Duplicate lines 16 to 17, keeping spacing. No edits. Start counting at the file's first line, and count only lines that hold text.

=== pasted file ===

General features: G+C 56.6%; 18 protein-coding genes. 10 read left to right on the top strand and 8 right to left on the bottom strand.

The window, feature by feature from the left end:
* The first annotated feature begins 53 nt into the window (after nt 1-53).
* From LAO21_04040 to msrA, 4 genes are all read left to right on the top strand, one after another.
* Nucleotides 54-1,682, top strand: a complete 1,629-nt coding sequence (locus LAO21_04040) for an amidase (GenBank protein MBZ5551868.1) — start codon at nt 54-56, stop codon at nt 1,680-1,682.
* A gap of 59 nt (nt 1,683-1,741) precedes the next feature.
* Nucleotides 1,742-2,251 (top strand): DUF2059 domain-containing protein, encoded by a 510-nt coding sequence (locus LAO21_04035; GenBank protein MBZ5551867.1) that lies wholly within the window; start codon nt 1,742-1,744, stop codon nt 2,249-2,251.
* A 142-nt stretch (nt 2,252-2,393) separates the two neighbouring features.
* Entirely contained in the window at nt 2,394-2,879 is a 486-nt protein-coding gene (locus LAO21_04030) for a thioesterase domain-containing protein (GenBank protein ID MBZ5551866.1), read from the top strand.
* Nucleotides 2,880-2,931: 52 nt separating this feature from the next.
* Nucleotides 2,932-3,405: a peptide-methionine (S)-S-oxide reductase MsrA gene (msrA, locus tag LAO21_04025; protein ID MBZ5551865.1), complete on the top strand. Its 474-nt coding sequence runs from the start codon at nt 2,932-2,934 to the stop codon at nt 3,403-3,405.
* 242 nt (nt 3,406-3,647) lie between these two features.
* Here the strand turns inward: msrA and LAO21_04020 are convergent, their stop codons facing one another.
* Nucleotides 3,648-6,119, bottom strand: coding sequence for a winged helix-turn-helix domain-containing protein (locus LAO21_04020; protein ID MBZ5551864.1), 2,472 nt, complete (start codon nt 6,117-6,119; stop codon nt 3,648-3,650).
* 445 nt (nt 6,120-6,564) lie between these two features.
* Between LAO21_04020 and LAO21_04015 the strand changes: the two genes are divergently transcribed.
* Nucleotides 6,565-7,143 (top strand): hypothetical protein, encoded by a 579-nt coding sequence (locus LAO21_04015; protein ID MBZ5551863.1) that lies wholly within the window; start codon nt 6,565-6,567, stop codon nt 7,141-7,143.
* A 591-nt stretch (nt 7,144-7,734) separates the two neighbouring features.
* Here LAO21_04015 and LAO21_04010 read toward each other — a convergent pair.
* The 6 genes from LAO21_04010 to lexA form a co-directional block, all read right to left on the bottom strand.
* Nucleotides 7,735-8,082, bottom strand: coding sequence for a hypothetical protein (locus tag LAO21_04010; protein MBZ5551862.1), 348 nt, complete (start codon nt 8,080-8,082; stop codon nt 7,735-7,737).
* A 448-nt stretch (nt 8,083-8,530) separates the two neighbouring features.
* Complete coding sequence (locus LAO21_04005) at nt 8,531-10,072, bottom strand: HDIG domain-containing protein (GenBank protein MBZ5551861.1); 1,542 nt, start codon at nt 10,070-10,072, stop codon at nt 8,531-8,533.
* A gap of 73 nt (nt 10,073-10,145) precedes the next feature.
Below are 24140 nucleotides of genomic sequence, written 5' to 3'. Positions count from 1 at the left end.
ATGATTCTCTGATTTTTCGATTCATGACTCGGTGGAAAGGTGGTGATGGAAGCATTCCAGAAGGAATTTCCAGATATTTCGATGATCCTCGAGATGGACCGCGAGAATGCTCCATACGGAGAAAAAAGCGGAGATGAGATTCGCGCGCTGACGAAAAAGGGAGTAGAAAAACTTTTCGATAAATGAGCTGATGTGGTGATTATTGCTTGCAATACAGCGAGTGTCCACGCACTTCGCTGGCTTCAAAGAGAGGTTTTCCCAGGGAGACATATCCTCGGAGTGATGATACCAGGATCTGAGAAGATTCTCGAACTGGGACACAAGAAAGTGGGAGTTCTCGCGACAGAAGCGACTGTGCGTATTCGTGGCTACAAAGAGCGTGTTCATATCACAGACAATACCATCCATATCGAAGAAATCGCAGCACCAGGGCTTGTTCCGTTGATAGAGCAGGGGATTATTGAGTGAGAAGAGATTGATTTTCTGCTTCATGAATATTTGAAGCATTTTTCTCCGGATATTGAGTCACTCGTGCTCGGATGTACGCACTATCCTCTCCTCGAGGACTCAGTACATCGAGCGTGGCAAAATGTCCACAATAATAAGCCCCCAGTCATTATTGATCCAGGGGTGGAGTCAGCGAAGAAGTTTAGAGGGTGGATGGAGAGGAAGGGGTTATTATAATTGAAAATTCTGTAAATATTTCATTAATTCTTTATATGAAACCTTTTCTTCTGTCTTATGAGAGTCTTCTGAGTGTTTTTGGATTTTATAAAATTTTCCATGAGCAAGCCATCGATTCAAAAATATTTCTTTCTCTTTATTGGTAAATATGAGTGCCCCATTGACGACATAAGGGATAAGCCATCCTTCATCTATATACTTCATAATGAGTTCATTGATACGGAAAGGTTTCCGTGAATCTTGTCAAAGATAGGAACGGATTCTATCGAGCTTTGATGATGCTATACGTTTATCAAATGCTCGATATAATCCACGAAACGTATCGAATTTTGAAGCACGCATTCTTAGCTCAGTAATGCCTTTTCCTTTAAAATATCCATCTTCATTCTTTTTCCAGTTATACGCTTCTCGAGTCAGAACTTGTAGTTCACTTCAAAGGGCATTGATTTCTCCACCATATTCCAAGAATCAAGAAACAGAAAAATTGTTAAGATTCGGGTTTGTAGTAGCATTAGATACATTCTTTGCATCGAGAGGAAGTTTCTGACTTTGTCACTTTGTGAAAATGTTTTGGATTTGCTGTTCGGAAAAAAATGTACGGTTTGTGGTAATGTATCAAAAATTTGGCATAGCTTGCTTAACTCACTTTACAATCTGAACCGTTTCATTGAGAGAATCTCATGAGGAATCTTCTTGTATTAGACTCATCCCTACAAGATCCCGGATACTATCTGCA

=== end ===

* Between LAO21_04020 and LAO21_04015 the strand changes: the two genes are divergently transcribed.
* Nucleotides 6,565-7,143 (top strand): hypothetical protein, encoded by a 579-nt coding sequence (locus LAO21_04015; protein ID MBZ5551863.1) that lies wholly within the window; start codon nt 6,565-6,567, stop codon nt 7,141-7,143.